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Steven Smith <> writes:
Obviously, for starters you need jdoe to exist in the security realm
of each cluster - I am assuming you have this already.
One you have this then I believe there are a number of ways you can do
this. If you use IIOP URL's then you will be using CSIv2 and should
find that you are reauthenticated in each cluster. I don't believe
that you need to use IA in this instance.
If you want to use t3 then I believe that you can simply establish
domain trust between each cluster by using the same username and
password for admin. If you do this then the user should be signed in a
way that each cluster understands.
I'm not sure about (c). What you are doing sounds correct.
I guess I am ashamed and embarassed to not know a solution to this problem even after using WebLogic fo so many years.
Here is my problem:
1) I have three weblogic servers - all in different clusters. WebLogic A, B and C. WebLogic A has a web app A.
WebLogic B has a EJB B. WebLogic C has EJB C. The invocation sequence is :
Web App A calls --> EJB B calls --> EJB C
I want to pass the identity of the original user for the entire call sequence.
2)The WebApp A uses a j_security_check and iPlanet LDAP Authenticator to login the end user "jdoe".
3)When I try accessing EJB B from Web App A, I get following error message on WebLogic B - "Invalid Subject: jdoe ".
The error makes sense because WebLogic B does not know about user jdoe. But what steps are required to get this entire A--> B --> C sequence working? I went through the entire WebLogic docs. I cannot find a complete solution to this problem.
a) Do I need to write a custom identity asserter for WebLogic B and WebLogic C that checks the existence of user and his roles from iPlanet LDAP?
b) I tried setting a new default identity asserter and set "Trusted Client Principals" as * and Token Type to be "CSI.PrincipalName". But that didnt help either
c) Furthermore - How can I secure message between the three servers and still pass the identity of "jdoe" ? I used mutual SSL (I set up custom key and trust stores for all servers and also each server trusts other server's key with "client cert enforced" option and used t3s for EJB invocation), but then the ejb invocation worked with
<anonymous> principal - which is not exactly I wanted.
For long I have read about CSIv2 and identity propagation etc. and when I start to implement I just dont know how to proceed.
Any solution and suggestion is appreciated
Here is a complete solution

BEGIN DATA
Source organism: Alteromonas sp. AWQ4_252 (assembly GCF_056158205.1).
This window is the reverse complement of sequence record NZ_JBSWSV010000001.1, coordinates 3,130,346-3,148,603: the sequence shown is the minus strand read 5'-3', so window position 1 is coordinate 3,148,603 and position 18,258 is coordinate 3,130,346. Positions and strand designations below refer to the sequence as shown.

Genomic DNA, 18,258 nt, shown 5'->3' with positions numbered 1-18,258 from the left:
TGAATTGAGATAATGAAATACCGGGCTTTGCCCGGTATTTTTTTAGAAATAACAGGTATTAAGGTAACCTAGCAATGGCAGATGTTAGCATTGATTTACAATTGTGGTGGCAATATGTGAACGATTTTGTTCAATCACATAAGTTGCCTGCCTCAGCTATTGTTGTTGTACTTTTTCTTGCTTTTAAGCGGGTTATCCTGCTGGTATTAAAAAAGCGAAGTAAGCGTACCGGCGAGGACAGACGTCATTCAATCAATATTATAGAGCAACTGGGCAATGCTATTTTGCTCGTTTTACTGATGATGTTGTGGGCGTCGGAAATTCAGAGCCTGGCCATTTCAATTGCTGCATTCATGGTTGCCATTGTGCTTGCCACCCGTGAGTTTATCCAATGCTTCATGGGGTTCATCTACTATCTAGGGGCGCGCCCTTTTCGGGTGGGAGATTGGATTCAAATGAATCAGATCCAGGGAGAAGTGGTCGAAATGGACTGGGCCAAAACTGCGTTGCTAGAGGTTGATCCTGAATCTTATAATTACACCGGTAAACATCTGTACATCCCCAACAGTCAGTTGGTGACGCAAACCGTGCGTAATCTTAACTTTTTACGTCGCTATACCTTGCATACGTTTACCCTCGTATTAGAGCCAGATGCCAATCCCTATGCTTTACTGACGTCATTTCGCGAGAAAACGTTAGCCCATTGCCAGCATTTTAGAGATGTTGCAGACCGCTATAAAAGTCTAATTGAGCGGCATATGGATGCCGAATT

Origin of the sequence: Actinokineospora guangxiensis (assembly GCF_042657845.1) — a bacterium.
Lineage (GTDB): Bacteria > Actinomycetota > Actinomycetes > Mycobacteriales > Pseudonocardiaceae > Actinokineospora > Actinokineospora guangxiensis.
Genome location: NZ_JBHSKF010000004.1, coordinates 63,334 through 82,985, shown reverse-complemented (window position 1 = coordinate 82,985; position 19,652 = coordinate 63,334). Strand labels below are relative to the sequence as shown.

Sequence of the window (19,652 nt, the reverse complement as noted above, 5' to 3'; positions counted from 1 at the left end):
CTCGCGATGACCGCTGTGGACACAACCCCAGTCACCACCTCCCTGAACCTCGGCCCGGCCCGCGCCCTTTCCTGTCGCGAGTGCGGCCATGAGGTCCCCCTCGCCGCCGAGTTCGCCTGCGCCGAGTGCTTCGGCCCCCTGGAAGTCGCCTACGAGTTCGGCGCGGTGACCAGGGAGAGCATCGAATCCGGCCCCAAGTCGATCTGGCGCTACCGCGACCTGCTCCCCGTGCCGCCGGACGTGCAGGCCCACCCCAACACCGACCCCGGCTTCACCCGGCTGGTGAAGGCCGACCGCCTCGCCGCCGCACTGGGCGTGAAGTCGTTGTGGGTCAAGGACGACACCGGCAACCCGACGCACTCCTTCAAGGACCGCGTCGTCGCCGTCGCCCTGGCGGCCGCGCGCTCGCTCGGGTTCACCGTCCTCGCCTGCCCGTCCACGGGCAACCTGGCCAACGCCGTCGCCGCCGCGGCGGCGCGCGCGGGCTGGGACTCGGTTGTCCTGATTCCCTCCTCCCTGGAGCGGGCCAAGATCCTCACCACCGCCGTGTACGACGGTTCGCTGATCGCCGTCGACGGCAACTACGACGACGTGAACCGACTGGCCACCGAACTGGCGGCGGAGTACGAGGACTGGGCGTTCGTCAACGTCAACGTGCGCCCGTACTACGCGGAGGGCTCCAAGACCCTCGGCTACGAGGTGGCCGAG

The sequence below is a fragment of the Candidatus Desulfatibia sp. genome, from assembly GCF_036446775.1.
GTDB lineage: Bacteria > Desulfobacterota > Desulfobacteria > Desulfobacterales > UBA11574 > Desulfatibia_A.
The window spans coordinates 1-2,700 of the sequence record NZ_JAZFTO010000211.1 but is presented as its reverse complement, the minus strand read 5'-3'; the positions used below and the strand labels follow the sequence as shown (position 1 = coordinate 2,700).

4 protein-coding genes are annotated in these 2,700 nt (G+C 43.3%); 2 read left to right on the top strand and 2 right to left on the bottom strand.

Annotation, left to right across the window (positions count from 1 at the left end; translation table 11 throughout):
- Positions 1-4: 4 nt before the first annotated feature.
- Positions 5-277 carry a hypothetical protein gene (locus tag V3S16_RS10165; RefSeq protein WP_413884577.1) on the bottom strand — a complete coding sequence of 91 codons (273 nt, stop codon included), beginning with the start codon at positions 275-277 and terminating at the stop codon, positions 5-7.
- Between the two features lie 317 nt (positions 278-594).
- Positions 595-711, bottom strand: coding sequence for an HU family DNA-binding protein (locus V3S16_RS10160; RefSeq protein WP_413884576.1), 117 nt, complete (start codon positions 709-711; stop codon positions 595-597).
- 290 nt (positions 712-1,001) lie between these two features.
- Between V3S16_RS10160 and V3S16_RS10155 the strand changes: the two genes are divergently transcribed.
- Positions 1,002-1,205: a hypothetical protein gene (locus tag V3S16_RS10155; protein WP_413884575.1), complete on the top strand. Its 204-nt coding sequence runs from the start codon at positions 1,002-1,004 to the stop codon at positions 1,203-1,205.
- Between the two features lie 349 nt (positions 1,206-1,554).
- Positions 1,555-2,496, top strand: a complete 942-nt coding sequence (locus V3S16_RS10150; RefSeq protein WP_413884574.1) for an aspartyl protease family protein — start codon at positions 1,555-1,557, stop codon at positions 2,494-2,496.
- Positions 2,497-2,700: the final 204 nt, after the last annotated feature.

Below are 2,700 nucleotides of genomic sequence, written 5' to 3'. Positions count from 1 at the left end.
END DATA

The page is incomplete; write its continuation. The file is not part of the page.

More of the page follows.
1)Setup authenticators in all the three weblogic servers
2)Configure the ejb-jar.xml
3)Appropriately coding the Initial Context setup and EJB lookup
4)Setup Keystore and Trust store for all three weblogic servers and make sure that that each server truststore has certificates for others (or that the cert chain can be verified)
5)Configure the weblogic-ejb-jar.xml
The first three ensure that CSIv2 GSSUP tokens are passed appropriately. The last two steps ensure SSL works for EJB
Configure the ejb-jar.xml
Initial context setup and EJB Lookup
For initial context setup, never explicity set the PRINCIPAL and CREDENTIAL. The principals are associated eith the Subject via JAAS - j_security_check in WebLogic A for you. These Principals assoicated with Subject (currently logged in user) are dynamically passed to the JNDI lookup call. If you set the Principal and credentials explicitly, you are messing up the entire delegation (identity propgation) thing.
String contextServiceURL = "corbaloc:iiops:192.168.0.2:8053/NameService";
Hashtable props = new Hashtable();
Context jndiContext = new InitialContext(props);
Object obj = iCtx.lookup("TestEJB");
TestEJBHome ejbHome = (TestEJBHome)PortableRemoteObject.narrow(obj, TestEJBHome.class);
The corbaloc:iiops above is for ssl only. Otherwise use corbaloc:iiop
Also one more thing - I have assumed that the initial context is being looked up everytime. You can very well change it to lookup the EJB home and cache it. Such a setup will work by default in weblogic, since weblogic has a default ,anonymous> prinicpal associated for calls made without principal. It is a different story if the Naming Service / JNDI service is protected and needs authentication. (Frankly I dont know if weblogic allows for secure naming service. But I'd think so. otherwise it is easy for a rogue application to bind/rebind its own rogue object into the naming/jndi service).
Setting up weblogic-ejb-jar.xml
Here is how I would setup the weblogic-ejb-jar.xml
And thats it!!
You've got EJBs in disparate weblogic containers transparently propagating the security context using CSIv2 over IIOP with SSL.